Available Food Supply.

When evaluating whether or not there is adequate sources of food for a 1,000 pound ape-like creature, we need to start making some assumptions.

Known species of great apes are primarily vegetarian. Even the largest mountain gorillas have a diet consisting of mostly fruits, bamboo shoots and other plant material. They only occasionally supplement their diet with protein sources such as insects, birds and small animals. This diet works well in tropical environments where there is an abundance of vegetation all year. That’s not the situation in North America. Try finding fresh berries in the wilds of Canada in January.

So how could a large ape obtain enough calories to survive harsh winter climates in North America? I believe there are three possibilities;

  1. They hibernate during the winter. Much like bears, perhaps they hibernate during the winter months, or are only active for brief periods of time. While possible, this does seem unlikely. Sightings have been recorded at all times of the year.
  2. They migrate. Like many other animals, perhaps they migrate, following seasonal patterns and move south ahead of freeze up.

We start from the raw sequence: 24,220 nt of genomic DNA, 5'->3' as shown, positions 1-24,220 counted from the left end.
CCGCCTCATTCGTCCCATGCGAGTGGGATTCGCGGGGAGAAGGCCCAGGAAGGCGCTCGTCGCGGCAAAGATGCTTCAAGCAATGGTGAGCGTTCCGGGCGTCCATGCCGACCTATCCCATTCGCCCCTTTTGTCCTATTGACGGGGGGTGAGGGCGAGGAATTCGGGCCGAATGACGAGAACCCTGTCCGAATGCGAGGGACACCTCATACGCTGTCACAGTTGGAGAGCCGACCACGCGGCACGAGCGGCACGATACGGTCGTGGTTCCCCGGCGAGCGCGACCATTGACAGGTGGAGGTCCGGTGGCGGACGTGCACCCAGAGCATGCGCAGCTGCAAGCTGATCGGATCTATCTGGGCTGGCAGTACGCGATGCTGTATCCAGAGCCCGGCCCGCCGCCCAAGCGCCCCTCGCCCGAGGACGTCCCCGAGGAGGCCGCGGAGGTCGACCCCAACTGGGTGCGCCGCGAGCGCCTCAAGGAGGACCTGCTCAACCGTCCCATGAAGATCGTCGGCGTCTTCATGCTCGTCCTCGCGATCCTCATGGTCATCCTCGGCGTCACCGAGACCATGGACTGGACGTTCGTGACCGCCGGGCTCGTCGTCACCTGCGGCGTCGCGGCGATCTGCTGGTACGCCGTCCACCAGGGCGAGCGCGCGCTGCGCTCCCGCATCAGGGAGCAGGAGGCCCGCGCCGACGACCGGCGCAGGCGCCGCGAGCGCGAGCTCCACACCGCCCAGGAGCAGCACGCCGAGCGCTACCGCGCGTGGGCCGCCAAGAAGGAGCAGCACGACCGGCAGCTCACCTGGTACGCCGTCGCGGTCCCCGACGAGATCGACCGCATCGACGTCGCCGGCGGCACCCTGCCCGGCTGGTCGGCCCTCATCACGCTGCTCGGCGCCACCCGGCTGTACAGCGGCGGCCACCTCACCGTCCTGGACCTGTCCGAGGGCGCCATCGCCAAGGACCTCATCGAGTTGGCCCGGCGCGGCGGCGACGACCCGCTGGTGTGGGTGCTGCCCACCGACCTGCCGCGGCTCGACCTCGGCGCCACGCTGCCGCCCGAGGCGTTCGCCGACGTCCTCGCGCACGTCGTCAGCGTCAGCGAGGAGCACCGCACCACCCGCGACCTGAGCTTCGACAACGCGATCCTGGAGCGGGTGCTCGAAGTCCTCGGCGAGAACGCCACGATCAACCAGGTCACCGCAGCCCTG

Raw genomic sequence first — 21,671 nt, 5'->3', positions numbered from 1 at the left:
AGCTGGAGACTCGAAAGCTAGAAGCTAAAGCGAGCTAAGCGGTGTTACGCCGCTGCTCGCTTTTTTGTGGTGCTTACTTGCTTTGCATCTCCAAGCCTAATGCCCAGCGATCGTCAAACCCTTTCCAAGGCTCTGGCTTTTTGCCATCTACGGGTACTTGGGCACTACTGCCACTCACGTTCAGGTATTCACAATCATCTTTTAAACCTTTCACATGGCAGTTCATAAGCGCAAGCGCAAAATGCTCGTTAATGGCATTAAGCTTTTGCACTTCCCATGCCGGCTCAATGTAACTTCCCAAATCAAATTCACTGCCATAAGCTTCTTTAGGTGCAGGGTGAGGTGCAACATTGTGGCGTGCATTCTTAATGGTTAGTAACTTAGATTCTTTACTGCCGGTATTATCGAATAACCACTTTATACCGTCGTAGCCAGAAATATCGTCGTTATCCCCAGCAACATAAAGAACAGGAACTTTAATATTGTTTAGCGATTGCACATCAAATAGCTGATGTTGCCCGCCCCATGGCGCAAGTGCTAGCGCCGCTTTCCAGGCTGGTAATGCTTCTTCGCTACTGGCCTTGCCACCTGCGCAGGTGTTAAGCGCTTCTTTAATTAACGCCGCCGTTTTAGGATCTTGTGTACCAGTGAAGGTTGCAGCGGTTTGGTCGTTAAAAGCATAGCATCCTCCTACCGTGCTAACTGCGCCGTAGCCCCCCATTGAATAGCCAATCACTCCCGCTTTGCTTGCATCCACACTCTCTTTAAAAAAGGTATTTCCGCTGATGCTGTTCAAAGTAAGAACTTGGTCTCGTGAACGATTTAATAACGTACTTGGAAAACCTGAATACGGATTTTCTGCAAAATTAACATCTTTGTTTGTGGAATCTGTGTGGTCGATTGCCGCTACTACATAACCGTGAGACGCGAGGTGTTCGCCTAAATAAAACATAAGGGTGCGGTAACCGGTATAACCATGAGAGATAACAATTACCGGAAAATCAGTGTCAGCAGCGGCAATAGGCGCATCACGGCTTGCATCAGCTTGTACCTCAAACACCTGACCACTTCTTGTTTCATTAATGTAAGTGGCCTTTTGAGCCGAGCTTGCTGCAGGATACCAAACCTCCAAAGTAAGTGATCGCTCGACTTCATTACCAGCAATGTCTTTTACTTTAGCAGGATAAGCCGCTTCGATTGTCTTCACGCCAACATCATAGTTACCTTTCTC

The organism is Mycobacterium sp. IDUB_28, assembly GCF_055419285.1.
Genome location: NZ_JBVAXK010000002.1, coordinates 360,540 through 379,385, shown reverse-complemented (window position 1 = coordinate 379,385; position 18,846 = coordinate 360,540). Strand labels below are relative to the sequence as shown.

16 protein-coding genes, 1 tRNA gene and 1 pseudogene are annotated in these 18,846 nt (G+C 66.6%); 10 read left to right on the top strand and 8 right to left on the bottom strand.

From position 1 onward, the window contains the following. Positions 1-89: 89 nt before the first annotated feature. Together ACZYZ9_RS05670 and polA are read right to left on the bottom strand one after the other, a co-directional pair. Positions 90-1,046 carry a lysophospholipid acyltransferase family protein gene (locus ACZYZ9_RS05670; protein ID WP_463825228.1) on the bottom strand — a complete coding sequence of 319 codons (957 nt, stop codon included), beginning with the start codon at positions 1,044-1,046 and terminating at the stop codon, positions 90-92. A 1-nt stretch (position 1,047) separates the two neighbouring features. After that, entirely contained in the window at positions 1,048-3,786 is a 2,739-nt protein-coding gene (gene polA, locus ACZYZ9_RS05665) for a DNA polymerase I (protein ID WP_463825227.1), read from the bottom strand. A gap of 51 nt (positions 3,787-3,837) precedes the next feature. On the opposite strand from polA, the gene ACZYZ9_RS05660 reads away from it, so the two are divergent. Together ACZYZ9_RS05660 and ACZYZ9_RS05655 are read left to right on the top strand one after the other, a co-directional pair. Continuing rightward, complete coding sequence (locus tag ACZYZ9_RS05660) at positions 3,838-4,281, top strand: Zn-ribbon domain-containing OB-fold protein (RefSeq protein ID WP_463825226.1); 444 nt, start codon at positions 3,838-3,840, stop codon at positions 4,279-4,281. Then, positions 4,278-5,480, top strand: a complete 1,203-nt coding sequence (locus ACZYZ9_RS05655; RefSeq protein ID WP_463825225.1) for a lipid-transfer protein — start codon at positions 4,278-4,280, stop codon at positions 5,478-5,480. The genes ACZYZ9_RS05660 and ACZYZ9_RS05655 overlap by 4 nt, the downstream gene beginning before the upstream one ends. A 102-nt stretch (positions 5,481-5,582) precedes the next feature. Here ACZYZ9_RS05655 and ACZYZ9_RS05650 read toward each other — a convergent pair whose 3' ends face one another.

3. They’ve adapted to a more omnivorous or primarily carnivorous diet. Life finds a way and perhaps Sasquatch have adapted to whatever calories are available, evolving to where meat makes up a predominant portion of their diet.

This is all speculation, of course. I suspect the case may actually be a combination of 2 and 3. It seems likely that these animals would need to take advantage of whatever resources are available to sustain such a large body mass. It also seems a widely held belief is that Bigfoot regularly feeds on large prey animals such as deer and elk.

Given the diversity that can be found in North American wilderness, it would be easy for an intelligent, adaptable and opportunistic creature to find enough food by occupying multiple environmental niches.

Stable Breeding Population

Why is this important? Simply put, if there are not enough individuals to sustain population numbers and genetic diversity, a species will eventually become extinct. A species must have enough population to reproduce and replenish itself.

How many is enough? That’s a great question. I don’t know. I found it nearly impossible to find any information on how large a species population must be to be stable. I can only put forth my theories and hypothesize. Please comment below if you have any additional insights.

I believe there are many factors to consider when trying to estimate how large the Sasquatch population might be. Do they migrate long distances? Are they territorial? Do they maintain family groups or are they solitary? All things we really do not know. Let’s make some assumptions and come up with some numbers.